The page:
On one of the early days of summer, on a rare foray into the Winnipeg Free Press office (sports, it turns out, doesn’t happen at the Mountain Avenue industrial park), I foraged a package from my mail slot. It was a book, wrapped in stiff packing paper. When I tore it open, I squealed.
“You remember this,” I said, turning to our office manager. “You remember when she came and talked to us?”
The book, Outsiders Still: Why Women Journalists Love – and Leave – Their Newspaper Careers, is a thorough work by Vivian Smith, a longtime former Globe and Mail reporter and editor. It is also special to me because I’m in it, and dare I say? It’s neat to sometimes be on the other side of the page, to be the one whose story is being told.
A number of years ago — I want to say 2010 — Smith came to the Free Press newsroom, gathered a group of women, and sat us down for a round table discussion. Later, she drew me aside for a separate one-on-one interview. The thoughts that spilled out of me are laid out at length in the book. Sure, I winced a bit to see them printed: I was frank, and I was also younger, and so some of my 28-year-old statements were brasher than 33-year-old me finds supportable.
Still, I wholeheartedly stand by what I said, about the ways this industry can be difficult for women. I stand by what I said about the industry’s shameful track record of including women of colour. I stand by what I said about it being an intensely difficult industry in which to consider starting a family, or interact with sources, or navigate newsroom politics that can be very traditionally masculine.
Once I stopped laughing awkwardly over my own appearances in the book, I was grateful. Grateful to Smith, that she would collect the stories of so many women working in newspapers, including my colleague Mary Agnes Welch and National Post reporter Jen Gerson. Grateful that she would so thoughtfully draw out common and differing experiences, and weave them into a complex and nuanced portrait of the barriers that exist for women in the industry, and the ways in which we move through newsroom cultures.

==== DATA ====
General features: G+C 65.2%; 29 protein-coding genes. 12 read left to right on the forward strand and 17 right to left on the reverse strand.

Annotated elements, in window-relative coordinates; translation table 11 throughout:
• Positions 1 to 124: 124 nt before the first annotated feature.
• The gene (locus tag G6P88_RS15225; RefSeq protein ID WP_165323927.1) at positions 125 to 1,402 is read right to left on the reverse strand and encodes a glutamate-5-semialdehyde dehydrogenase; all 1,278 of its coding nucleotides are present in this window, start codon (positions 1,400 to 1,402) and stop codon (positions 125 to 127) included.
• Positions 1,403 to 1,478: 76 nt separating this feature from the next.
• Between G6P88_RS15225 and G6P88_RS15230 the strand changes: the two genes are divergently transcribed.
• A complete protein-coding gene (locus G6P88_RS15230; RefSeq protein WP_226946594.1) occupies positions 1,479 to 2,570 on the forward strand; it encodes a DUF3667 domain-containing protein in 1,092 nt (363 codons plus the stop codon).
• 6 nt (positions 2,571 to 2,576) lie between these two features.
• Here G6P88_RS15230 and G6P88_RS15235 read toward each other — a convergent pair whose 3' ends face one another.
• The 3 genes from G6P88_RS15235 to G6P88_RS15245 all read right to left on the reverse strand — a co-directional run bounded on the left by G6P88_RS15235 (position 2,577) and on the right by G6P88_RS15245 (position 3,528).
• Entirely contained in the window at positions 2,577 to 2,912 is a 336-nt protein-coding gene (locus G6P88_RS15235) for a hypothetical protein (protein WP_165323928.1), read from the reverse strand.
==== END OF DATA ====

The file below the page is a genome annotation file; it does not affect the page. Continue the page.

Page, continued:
Which brings us to Jesse Brown’s recent Canadaland report, sharply entitled Women Editors Are Fleeing The Globe and Mail. There is so much in this piece, and Brown’s advancement of it, that makes me so incredibly uncomfortable.
“Fleeing” is a heavy word. It holds heavy implications. It’s a word that aims to replicate the fear that grips the gut: we flee disasters. We flee violence. We flee things that are frightening, or that hurt. If women are indeed “fleeing” the Globe and Mail, the situation levied against them must be serious indeed — and the evidence to support that assertion must be similarly strong.
Well, it’s not. Brown opens by mentioning four editors who have left the Globe in the previous 10 days, and notes they would not speak to Canadaland; two have since said they were not contacted for comment. (Brown replied to Kathryn Hayward on Twitter saying that he “may have sent intvw request to incorrect email.” He has also added a correction to the bottom of the Canadaland piece.)
One of those editors, Christina Vardanis, confirmed on Twitter that she declined to speak to Brown, and said “I’m glad I did. Information presented in a vacuum is not journalism.” In a follow-up, she added, “Sorry but onus is on reporter to report all sides. Add context. Check facts. And don’t publish until you do.”
These words do not exactly suggest support of Brown’s summary of their departures. In fact, they suggest that Brown is shoehorning Vardanis’ experiences into a narrative about sexism at the Globe without direct knowledge of those experiences, or her consent. It doesn’t take a degree in women’s studies to see how that might be a problem.
Another one of the “fleeing” editors, former Toronto editor Sarah Lilleyman, left the Globe for the Winnipeg Free Press, where she was recently hired as the new associate editor of operations and engagement. (Here, she replaces in part the outgoing Julie Carl, who took a job as the Toronto Star’s deputy city editor.) If advancing your career constitutes “fleeing” your previous job, we should all be so lucky as to flee.
Further down the piece, Brown is curating a list of women who have left the Globe in the last three years (corrected from one year, my mistake). This list is devoid of contextual details, such as why they left. That is left to unattributed sources: “Like the editors who’ve just jumped ship,” Brown reports, “Many of them, CANADALAND has learned, had nowhere better to go- they just didn’t want to work at the Globe anymore.”